Dell’s Adamo ultraportables are right up there with the Apples of this world for aesthetics, but one thing they could never be called is cheap: precious few will be able to afford the stratospherically expensive Adamo XPS (web ID: 169404).
Don’t despair, though, as Dell is keen to spread some of that ultraportable class right down the price scale. Meet the latest addition to its Inspiron range, the petite M101z.
First impressions are excellent. Many 11.6in portables look or feel cheap and insubstantial, but not the M101z. Our review model came with the striking Tomato Red lid, one of four colour options for the M101z, and it looks fantastic. It does a great job of livening up proceedings – you can also opt for black, blue or pink – and the interior oozes understated class. Chrome-effect plastic stretches around the Scrabble-tile keyboard, and gloss-black surrounds the display and pools between the dainty, rounded keys
.These good-looks are backed up by strong build quality too. Yanking the chassis with all our might revealed barely any flex, while the lid – a common weak point of dainty ultraportables – proved reassuringly solid. Considering this laptop weighs only 1.56kg, Dell has done a great job.
For once, it isn’t a low-powered Intel processor at the heart; instead, AMD’s Vision platform takes charge. The top-end model on test has a dual-core 1.3GHz Athlon II Neo K325 processor, but those on a tighter budget can opt for one of the single-core Athlon Neo configurations.
The K325 helped the M101z along to a fine 0.67 in our benchmarks – just a few per cent slower than laptops we’ve seen with Intel’s latest low-power chips – while the ATI graphics powered ahead. The Radeon HD 4225 eased through 1080p HD videos and even managed an average of 13fps in Crysis at 1366x768 and Low detail settings. It isn’t much, but at lower settings it’s a start.
Dell’s choice of an AMD-based platform does have its downsides. The first area to suffer is battery life: while 6hrs 34mins of light usage is good enough, it doesn’t compete with the best rivals bearing the Intel brand. Noise, too, is an ever-present blight. Although there’s no sign of the heat dissipation issues we experienced with Lenovo’s AMD-powered ThinkPad X100e (web ID: 176437), the M101z’s whiny fan spins up with disappointing regularity to put you off your work.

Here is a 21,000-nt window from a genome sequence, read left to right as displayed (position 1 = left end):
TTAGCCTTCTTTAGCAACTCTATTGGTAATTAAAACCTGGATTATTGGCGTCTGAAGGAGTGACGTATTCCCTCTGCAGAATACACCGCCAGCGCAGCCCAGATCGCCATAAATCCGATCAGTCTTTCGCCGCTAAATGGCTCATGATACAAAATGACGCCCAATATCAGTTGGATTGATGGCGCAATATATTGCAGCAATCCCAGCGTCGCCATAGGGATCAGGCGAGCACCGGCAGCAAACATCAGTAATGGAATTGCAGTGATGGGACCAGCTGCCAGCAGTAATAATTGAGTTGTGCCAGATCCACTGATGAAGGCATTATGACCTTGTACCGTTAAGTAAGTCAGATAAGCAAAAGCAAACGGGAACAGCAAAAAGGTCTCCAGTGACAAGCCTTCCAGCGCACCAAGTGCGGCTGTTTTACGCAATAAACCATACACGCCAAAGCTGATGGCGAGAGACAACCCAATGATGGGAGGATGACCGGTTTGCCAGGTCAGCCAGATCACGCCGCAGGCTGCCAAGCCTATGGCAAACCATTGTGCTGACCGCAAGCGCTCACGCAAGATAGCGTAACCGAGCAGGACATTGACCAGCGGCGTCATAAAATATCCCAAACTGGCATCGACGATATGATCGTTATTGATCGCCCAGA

That’s the worst of the M101z’s traits, though, as elsewhere it doesn’t put a foot wrong. The keyboard is perhaps not quite the match of the business-centric X100e, but it’s still excellent. The wide channels between each key make for simple, error-free typing – even in the cramped confines of a commuter train – and the short, crisp action of every key feels great under the finger.
The mushy trackpad buttons fall short of similar levels of perfection, but the individual buttons mark a welcome respite from the current fad of having a single rocker button, and the smooth finish of the pad itself makes for trouble-free use.
Our only genuine qualm is that the M101z, for all its positive points, is a little on the pricey side at $854. The A-Listed MSI Wind 200 might not be able to rival it for build quality or graphical oomph, but it’s some way cheaper.
Still, if the price is really that off-putting, you can save a fair bit of cash by opting for one of the less generous configurations on offer. Drop down to 2GB of memory, a single core Athlon II Neo K125 and a 320GB hard disk, and you can pick up an Inspiron M101z for a much more reasonable $699. It might be up against some tough competition in the value laptop category, but the Dell Inspiron M101z is pretty, practical and portable, and more than deserving of a recommendation. Sasha Muller